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## If (x^2)y=z^3, is z^3>0?

This topic has 3 expert replies and 0 member replies

### Top Member

NandishSS Master | Next Rank: 500 Posts
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#### If (x^2)y=z^3, is z^3>0?

Mon May 22, 2017 6:25 am
If (x^2)y=z^3, is z^3>0?

(1) x(y^2)>0

(2) yz > 0

OA:E

Source:GMATPrep EP2

### GMAT/MBA Expert

DavidG@VeritasPrep Legendary Member
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Mon May 22, 2017 7:10 am
NandishSS wrote:
If (x^2)y=z^3, is z^3>0?

(1) x(y^2)>0

(2) yz > 0

OA:E

Source:GMATPrep EP2
Notice that x^2 must be nonnegative. Therefore, if x and z and are nonzero numbers, z^3, will be positive if y is positive, and z^3 will be negative if y is negative. The upshot is that y is the key.

1) Because y^2 must be nonnegative, this tells us that x is positive. However, we don't know if y is positive or negative - if y is positive, z^3 will be positive, giving us a YES. if y is negative, z^3 will be negative, giving us a NO. so this statement alone is not sufficient.

2) All this tells us is that z and y are both positive or both negative. But, unless both sides of the equation are equal to zero, we already knew that! Statement 2 alone is insufficient (and basically useless.)

Together: y could be positive or negative, and so z^3 could be positive or negative, meaning we can still get a YES or a NO. Together the statements are not sufficient. The answer is E

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### GMAT/MBA Expert

Rich.C@EMPOWERgmat.com Elite Legendary Member
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Mon May 22, 2017 3:35 pm
Hi NandishSS,

This question can be solved by TESTing VALUES (you just have to do the necessary work on the pad to keep track of the "signs" of each variable).

We're told that (Y)(X^2) = (Z^3). We're asked if Z^3 is greater than 0. This is a YES/NO question.

1) X(Y^2) > 0

IF....
X = 1, Y = 1... then Z = 1 and the answer to the question is YES
X = 1, Y = -1... then Z = -1 and the answer to the question is NO
Fact 1 is INSUFFICIENT

2) (Y)(Z) > 0

We can use the two TESTs from Fact 1 here....

IF....
X = 1, Y = 1... then Z = 1 and the answer to the question is YES
X = 1, Y = -1... then Z = -1 and the answer to the question is NO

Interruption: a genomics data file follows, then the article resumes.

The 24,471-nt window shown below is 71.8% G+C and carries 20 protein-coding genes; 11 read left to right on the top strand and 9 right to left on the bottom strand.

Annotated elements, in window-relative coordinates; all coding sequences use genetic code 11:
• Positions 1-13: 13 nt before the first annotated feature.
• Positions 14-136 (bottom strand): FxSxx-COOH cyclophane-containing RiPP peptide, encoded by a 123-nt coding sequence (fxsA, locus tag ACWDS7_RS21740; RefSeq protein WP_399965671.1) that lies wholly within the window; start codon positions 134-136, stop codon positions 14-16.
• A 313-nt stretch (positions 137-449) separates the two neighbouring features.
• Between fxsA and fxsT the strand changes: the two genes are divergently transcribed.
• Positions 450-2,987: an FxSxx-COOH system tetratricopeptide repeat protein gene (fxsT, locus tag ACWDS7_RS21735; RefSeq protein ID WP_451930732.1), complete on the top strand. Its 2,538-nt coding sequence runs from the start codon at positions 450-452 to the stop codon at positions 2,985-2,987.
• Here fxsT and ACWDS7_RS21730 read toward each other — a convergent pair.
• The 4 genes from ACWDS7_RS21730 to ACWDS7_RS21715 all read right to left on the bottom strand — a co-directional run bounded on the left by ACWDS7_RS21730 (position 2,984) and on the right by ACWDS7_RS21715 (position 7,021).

Fact 2 is INSUFFICIENT

Combined, we already have two TESTs that fit both Fact 1 and Fact 2 (and produce different answers - one YES and one NO).
Combined, INSUFFICIENT

GMAT assassins aren't born, they're made,
Rich

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### GMAT/MBA Expert

Jeff@TargetTestPrep GMAT Instructor
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Thu Dec 07, 2017 7:11 am
NandishSS wrote:
If (x^2)y=z^3, is z^3>0?

(1) x(y^2)>0

(2) yz > 0
We are given that (x^2)y = z^3, and we need to determine whether z^3 > 0. Recall that the values of z^3 and z have the same sign; thus, we need to determine whether z > 0.

Statement One Alone:

x(y^2) > 0

Since y^2 is always nonnegative, x(y^2) > 0 means x > 0. However, since we cannot determine the sign of y, we cannot determine whether z^3 = (x^2)y is greater than 0.

For example, if y > 0, then z^3 > 0; however, if y < 0, then z^3 < 0. Statement one alone is not sufficient to answer the question. We can eliminate answer choices A and D.

Statement Two Alone:

yz > 0

Since yz > 0, we know that either both y and z are positive or both y and z are negative. However, since we cannot determine the sign of y, we cannot determine whether z^3 = (x^2)y is greater than 0.

For example, if y > 0, then z > 0, and hence z^3 > 0; however, if y < 0, then z < 0, and hence z^3 < 0. Statement two alone is not sufficient to answer the question. We can eliminate answer choice B.

Statements One and Two Together:

Using the two statements together, we still cannot determine the sign of y and thus cannot determine whether z^3 > 0.

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